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The glass bottles will be longer lasting for dry hopping than kegs...

expecially as you need to regas kegs over time...

glass bottles will take the ride further for sure

 

But agreed if you want to have the dry hop aroma kick then drink before 4 months,

 

 

 

 

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That's the plan yeah, to build a bigger trellis. I got some of that steel wire/rope stuff from Bunnings last time I was in there, which I plan to use for the wires for the plants to climb up. The plants themselves will be housed in 2x1m raised garden beds made from corrugated iron, so I could probably attach the vertical 'beams' for the trellis to the ends of the garden beds, then run the horizontal one across the top with a few lines of steel rope running from it down into the soil. I'll probably build it about 3.5/4 metres high.

 

As for how much to 'chuck in' I dunno.. anywhere from 30-50 grams, more if you want more of a hop aroma hit.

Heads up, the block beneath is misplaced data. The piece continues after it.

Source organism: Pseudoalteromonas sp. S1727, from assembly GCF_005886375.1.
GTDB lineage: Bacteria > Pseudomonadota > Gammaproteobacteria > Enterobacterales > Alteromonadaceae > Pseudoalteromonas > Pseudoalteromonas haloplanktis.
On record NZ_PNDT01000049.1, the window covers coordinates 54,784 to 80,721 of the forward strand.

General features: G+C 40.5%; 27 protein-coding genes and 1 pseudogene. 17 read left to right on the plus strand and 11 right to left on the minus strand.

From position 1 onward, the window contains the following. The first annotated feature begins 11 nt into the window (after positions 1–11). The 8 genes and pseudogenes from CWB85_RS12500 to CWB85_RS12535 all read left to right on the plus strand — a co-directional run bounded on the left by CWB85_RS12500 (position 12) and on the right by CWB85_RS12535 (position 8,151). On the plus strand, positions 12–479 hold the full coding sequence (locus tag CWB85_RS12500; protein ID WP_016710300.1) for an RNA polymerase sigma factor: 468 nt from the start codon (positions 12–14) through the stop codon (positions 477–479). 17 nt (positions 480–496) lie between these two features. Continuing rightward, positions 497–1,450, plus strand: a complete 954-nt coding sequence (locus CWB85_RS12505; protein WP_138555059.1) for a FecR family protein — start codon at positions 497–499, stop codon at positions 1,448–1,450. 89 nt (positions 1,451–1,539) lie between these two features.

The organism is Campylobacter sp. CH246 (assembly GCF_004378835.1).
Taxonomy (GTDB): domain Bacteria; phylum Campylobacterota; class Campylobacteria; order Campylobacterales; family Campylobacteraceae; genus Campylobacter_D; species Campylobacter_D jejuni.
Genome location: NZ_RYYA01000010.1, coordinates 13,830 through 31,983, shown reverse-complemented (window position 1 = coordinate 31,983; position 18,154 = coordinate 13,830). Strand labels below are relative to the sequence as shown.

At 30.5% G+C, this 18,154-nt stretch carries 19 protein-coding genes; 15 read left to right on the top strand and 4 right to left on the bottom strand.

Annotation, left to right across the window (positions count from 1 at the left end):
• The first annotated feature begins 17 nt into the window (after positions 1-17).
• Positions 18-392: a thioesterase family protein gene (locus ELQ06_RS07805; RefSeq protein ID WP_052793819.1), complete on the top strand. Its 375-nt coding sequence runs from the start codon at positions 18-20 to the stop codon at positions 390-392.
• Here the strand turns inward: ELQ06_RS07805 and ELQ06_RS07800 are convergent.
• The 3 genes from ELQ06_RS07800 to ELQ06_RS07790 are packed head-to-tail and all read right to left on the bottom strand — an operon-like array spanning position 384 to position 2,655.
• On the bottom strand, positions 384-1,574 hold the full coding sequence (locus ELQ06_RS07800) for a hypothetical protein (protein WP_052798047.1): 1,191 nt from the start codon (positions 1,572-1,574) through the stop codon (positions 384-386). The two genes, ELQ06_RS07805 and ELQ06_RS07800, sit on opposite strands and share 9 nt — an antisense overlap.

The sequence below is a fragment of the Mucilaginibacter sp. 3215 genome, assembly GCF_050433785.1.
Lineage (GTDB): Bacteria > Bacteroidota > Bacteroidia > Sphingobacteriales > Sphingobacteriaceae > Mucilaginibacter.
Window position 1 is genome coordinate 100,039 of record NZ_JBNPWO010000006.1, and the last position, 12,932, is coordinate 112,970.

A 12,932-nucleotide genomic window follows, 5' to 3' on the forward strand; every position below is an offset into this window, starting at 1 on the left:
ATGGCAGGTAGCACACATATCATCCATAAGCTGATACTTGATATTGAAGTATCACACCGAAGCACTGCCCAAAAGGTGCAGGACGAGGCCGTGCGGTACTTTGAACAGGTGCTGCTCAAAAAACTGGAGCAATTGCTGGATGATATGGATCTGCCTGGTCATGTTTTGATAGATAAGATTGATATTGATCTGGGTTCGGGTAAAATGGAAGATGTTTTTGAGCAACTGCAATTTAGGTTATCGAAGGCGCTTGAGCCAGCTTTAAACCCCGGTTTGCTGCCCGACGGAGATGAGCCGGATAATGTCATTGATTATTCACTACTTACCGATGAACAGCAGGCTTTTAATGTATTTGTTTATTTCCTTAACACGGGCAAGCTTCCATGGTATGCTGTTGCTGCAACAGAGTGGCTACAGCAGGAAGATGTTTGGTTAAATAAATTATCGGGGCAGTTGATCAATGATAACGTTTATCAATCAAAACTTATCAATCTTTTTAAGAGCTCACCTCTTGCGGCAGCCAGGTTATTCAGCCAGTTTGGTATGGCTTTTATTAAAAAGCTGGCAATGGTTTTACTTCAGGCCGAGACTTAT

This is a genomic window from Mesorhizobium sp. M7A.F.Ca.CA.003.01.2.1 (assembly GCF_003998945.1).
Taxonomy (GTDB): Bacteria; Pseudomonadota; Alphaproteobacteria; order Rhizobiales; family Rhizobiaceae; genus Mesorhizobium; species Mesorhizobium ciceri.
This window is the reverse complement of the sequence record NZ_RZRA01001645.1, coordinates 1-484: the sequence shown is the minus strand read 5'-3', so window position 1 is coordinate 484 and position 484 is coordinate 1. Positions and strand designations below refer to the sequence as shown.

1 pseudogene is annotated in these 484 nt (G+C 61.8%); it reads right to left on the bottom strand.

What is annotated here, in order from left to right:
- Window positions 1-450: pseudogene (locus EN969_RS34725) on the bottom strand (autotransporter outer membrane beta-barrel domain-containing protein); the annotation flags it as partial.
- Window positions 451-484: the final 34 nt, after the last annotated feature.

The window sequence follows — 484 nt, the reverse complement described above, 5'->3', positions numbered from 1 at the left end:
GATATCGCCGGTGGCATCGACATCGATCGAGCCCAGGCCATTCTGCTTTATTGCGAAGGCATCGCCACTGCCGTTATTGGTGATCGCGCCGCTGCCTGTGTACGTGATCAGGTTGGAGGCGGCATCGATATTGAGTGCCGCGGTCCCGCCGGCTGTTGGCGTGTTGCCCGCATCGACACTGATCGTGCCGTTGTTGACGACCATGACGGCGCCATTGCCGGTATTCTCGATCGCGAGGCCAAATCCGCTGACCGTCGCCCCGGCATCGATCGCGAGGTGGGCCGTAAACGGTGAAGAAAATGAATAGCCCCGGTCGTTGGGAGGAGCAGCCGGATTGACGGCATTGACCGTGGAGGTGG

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If you're not getting enough influence from the dry hops' date=' just add more. [img']biggrin[/img]

 

And I'd agree with drinking them sooner if you want the maximum hit of hop influence as it does fade in time.

 

I've been growing hops as well for the first time this summer, Hallertau and Fuggle varieties. The Hallertau is still producing burrs, and since I started using Maxibloom fertiliser on it, the amount and size of the cones produced has increased compared to the first lot it produced late last year. The Fuggle plant didn't quite go as mental as the Hallertau with growth, and it has only produced a handful of cones at all which when dried would probably amount to about 1 gram, so I'm not bothering to harvest any from it this year, I'll simply keep it alive ready for its transfer from its pot to a bigger home over the winter.

 

 

 

Hi all,

 

otto, next time your hops start to bud/flower stop using the maxibloom and switch to some sulphate of potash and you will get a better crop.

 

cheers Greenie

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That is contained in Maxibloom.

 

These are only first year plants anyway so I'm not expecting the world from them. They should produce more next year with a higher trellis and larger area for the roots, combined with being older plants.

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Hi Otto,

 

Yes that is correct but you will get a better result just using the sulphate and then doing a regular

fertiliser schedule for the rest of the year, just follow the instructions on the label and if things go

to plan you should be able to double the amount of hops that you harvest.

 

Cheers Greenie